“Sweetie, there’s a call for you!” Susan yelled from the living room.
Did I just hear the word sweetie? “Sweetie” was something out of the ordinary, and something told me that her word choice was influenced by the presence of a male friend, who was paying her a visit.
Frowning with suspicion, I walked into the living room. Susan was sitting on a couch with a glass of red wine in her hand, looking like she was in an upbeat mood. And lo and behold! Was that a hint of a lipstick I could see on her thin lips? I hurried to pick up the phone, before she could notice the look her guest was giving me.
“I’ll call you back,” I murmured to Amy and hung up. I was on my way out of the living room, when Susan stopped me.
“Daria, sweetheart, I can assure you that I’ll run a telephone extension to your room soon, so that you can get some privacy,” she said affably.
I writhed in response to such hypocrisy. Does she really have to lie through her teeth just to impress her friend?
At least school was almost over. Nina told our nerdy gang (that had gathered in the middle of the school hallway) that she met someone during her recent trip to Kiev and that she was planning to move there. I was astounding and impressed by her courage, and ability to accomplish what Kaezar and I couldn’t.
“Who’s the lucky guy?” I asked.
“He’s a son of a priest,” Nina said.
We all exchanged glances. Getting married to a religious fanatic (whom she had known for a week) at the mere age of 19 seemed a little odd.
“By the way,” Nina said, turning towards me. “I was wondering if you would like to take over my cleaning job?”
I couldn’t keep working in the hotel forever, especially when my relationship with HSB was hanging by a thread, so I agreed to come to her work the following day and check it out.
After school we all went to hang out at Ralph’s place. We ordered pizza, watched movies, and talked throughout the evening. Maddie ended up making out with Sam for the second time that year, which prompted Ralph to try his luck too: he put his small palm on my bare midriff, but I told him to forget about it, and he abandoned the idea.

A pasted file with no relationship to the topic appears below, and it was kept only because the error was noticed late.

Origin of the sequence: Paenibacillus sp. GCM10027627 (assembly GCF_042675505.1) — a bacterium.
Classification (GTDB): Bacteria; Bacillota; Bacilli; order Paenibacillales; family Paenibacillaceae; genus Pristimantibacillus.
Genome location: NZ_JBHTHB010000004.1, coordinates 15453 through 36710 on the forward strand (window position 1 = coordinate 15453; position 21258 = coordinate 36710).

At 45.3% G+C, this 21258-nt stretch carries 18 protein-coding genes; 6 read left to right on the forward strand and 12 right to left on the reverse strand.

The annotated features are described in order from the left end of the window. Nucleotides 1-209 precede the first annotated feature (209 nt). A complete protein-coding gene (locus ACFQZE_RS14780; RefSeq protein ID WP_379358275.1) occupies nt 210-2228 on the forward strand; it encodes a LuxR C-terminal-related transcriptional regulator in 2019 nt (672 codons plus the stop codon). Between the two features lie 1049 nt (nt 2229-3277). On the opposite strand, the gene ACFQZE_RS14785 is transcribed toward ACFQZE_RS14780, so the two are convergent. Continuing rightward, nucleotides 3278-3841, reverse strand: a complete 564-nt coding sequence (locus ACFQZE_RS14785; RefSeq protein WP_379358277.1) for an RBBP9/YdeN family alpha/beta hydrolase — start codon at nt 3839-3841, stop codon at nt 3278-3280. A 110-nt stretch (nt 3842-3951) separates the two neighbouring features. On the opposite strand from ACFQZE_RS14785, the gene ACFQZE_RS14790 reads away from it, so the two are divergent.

When Nick and Xu went home, Ralph showed me how to drink his neon green absinthe, which I smuggled for him from Kiev. He melted the sugar, put the absinthe on fire and then placed the palm over it to blow out the flame: all this was accompanied by the sounds of heavy metal and my cheery whistling.
Around midnight, I gathered my stuff and headed home. It was a starless white night and although the sun was nowhere to be found, the sky was illuminated by flat and diffused light, which felt unnatural at such late hour. The public transport wasn’t working, and I was considering walking home, when a speeding taxi made a sharp U-turn in front of me. The window rolled down and a young Arab addressed himself to me.
“You need a lift? You look like someone who could use it,” he said, practically sticking his head out of the window.
“I do?” I said, surprised.
I pulled the door handle and told him my address. We drove for no more than a few minutes, when the cabdriver picked up his phone and called someone up.
“Got a bird sitting here. Tall, blonde, slender, brown eyes… And um…” he said loudly, eyeing me with assessment, “out of 10 I’d give her eight and a half. She lives in Valby. Uh huh.”
I gulped down my horror. And then I realized that the meter wasn’t running, because he never turned it on.
A storm of thoughts blew through my mind: Hang on a minute, eight and a half?! Seriously, you must be blind! — Where is he planning to take me? — Oh God, I think I might end up gracing a crime column on the Saturday morning news.
Despite this interior monologue, my mind utilized all the possible resources to assess the situation. Working like a machine, it computed in a fraction of a second how to get me out of a life threatening situation. It worked faster than my emotions, and faster than I could understand what my mouth was saying.
“I’m going home to my children. And a husband, who’s waiting for me,” I blurted out.
The cabbie didn’t ask any questions, he simply forwarded the information to the unknown recipient.
“She says she’s going home to her children and her husband, who’s waiting for her,” he said and paused. “Are you sure? I could be there soon. Alright. No problem.”
He put his phone down. What a tremendous relief! Another 30 feet and I would be in the safety of Susan’s staircase. Nevertheless I kept my cool, not wanting to appear weak or reveal that I was well aware of his intentions.
The cab came to a halt. I gave the cabbie 10 dollars and he drove away, zigzagging on sharp turns like a hungry shark that was on the lookout for prey.